Benefitting from a tribal community’s symbiotic relationship with nature: The healing system practiced by Irula women – Tamil Nadu

INDIATIMES NEWS NETWORK | Mar 29, 2005 | To read the full article, click here >>

The Irulas’ Natural Products Corporation is a partnership firm located in the ITWWS campus, which produces, promotes and markets Irula health-care products. It provides employment to several hundred Irula women.  […]

The term Irula means being capable of finding one’s path in dark forests, according to an Irula myth. This is characteristic of the Irulas.

Born in nature’s lap, Irulas share a symbiotic relationship with Mother Earth. They reside in the hills of northern Tamil Nadu and are one among the six oldest Adivasi tribes.

Irulas’ are specialists in traditional herbal medicine and healing practices. Irula vaidyars, mostly women, practice traditional healing systems, which use over 320 medicinal herbs. […]

The Irula Tribal Women’s Welfare Society (ITWWS), established in 1986, focuses on this traditional science.

It empowers Irula women by promoting their medicinal products. This revival of traditional healing systems addresses public health needs as well as conserves Irula culture and expertise.

ITWWS organises forums for exchange of information between vaidyars, workshops on traditional knowledge for young school-going Irulas, and meetings on gender, adivasi identity, and other issues.

It is located south of Chennai, in Thandarai village 10 kms from Chengalpet town.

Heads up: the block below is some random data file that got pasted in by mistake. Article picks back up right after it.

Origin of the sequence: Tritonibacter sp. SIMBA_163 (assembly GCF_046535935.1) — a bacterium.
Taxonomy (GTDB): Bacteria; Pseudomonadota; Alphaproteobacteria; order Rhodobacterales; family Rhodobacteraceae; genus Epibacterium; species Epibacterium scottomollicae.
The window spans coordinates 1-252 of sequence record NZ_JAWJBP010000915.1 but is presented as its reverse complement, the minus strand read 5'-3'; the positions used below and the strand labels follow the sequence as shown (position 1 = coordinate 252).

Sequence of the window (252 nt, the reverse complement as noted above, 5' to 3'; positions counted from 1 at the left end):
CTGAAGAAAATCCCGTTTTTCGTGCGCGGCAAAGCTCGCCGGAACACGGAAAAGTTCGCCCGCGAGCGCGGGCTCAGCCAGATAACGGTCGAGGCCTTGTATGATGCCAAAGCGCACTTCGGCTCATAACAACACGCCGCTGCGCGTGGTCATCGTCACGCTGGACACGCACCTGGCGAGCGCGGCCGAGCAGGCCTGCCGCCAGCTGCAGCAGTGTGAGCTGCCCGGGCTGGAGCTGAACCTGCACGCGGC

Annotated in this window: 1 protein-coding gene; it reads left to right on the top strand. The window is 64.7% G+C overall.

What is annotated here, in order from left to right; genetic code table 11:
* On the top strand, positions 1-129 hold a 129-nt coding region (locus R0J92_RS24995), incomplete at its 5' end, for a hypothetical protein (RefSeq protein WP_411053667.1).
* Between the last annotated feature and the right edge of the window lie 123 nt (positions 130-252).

Tribes India is the marketing arm of TRIFED, a ministry of Tribal Affairs’ Enterprise.

The objective is to showcase tribal arts and crafts and to ensure remunerative prices to tribal artisans for their artistic creations.

This provides upliftment to the poor tribal artisan. […]

Irulas’ Natural Products are made from medicinal plants grown in a pure, unpolluted environment. No pesticides. No fertilizers.

All proceeds from sales directly benefit the Irulas. […]

Source: Irula’s tribal secrets unraveled – Full Story – The Times of India
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Date Visited: Tue Jul 08 2014 10:24:31 GMT+0200 (CEST)

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“It was assumed that tribal people have same health problems, similar needs and hence the uniform national pattern of rural health care would be applicable to them as well, albeit with some alteration in population: provider ratio. The different terrain and environment in which they live, different social systems, different culture and hence different health care needs were not addressed.”– Abhay Bang, Chairman, Expert Committee on Tribal health (2018 Report of the Expert Committee on Tribal Health)

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